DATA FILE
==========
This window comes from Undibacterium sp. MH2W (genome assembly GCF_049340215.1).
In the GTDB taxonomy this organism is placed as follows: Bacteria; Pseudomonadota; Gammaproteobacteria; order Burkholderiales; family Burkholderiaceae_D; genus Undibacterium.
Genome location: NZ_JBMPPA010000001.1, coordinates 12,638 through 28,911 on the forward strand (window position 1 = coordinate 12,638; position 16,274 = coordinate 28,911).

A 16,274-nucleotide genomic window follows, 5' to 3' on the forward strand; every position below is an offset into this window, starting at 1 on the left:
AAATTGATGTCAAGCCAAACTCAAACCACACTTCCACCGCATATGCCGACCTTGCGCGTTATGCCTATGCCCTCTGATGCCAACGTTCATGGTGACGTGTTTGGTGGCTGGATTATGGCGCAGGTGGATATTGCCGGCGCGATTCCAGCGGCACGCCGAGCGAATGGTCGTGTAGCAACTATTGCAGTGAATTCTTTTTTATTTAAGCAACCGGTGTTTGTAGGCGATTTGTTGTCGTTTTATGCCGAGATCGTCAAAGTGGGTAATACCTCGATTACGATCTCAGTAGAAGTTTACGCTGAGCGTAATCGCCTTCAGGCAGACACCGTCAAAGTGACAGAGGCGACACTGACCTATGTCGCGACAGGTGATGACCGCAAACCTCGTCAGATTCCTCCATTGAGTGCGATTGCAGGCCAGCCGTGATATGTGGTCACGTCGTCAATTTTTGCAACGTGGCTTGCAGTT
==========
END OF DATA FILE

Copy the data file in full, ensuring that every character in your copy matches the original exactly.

This window comes from Undibacterium sp. MH2W (genome assembly GCF_049340215.1).
In the GTDB taxonomy this organism is placed as follows: Bacteria; Pseudomonadota; Gammaproteobacteria; order Burkholderiales; family Burkholderiaceae_D; genus Undibacterium.
Genome location: NZ_JBMPPA010000001.1, coordinates 12,638 through 28,911 on the forward strand (window position 1 = coordinate 12,638; position 16,274 = coordinate 28,911).

A 16,274-nucleotide genomic window follows, 5' to 3' on the forward strand; every position below is an offset into this window, starting at 1 on the left:
AAATTGATGTCAAGCCAAACTCAAACCACACTTCCACCGCATATGCCGACCTTGCGCGTTATGCCTATGCCCTCTGATGCCAACGTTCATGGTGACGTGTTTGGTGGCTGGATTATGGCGCAGGTGGATATTGCCGGCGCGATTCCAGCGGCACGCCGAGCGAATGGTCGTGTAGCAACTATTGCAGTGAATTCTTTTTTATTTAAGCAACCGGTGTTTGTAGGCGATTTGTTGTCGTTTTATGCCGAGATCGTCAAAGTGGGTAATACCTCGATTACGATCTCAGTAGAAGTTTACGCTGAGCGTAATCGCCTTCAGGCAGACACCGTCAAAGTGACAGAGGCGACACTGACCTATGTCGCGACAGGTGATGACCGCAAACCTCGTCAGATTCCTCCATTGAGTGCGATTGCAGGCCAGCCGTGATATGTGGTCACGTCGTCAATTTTTGCAACGTGGCTTGCAGTT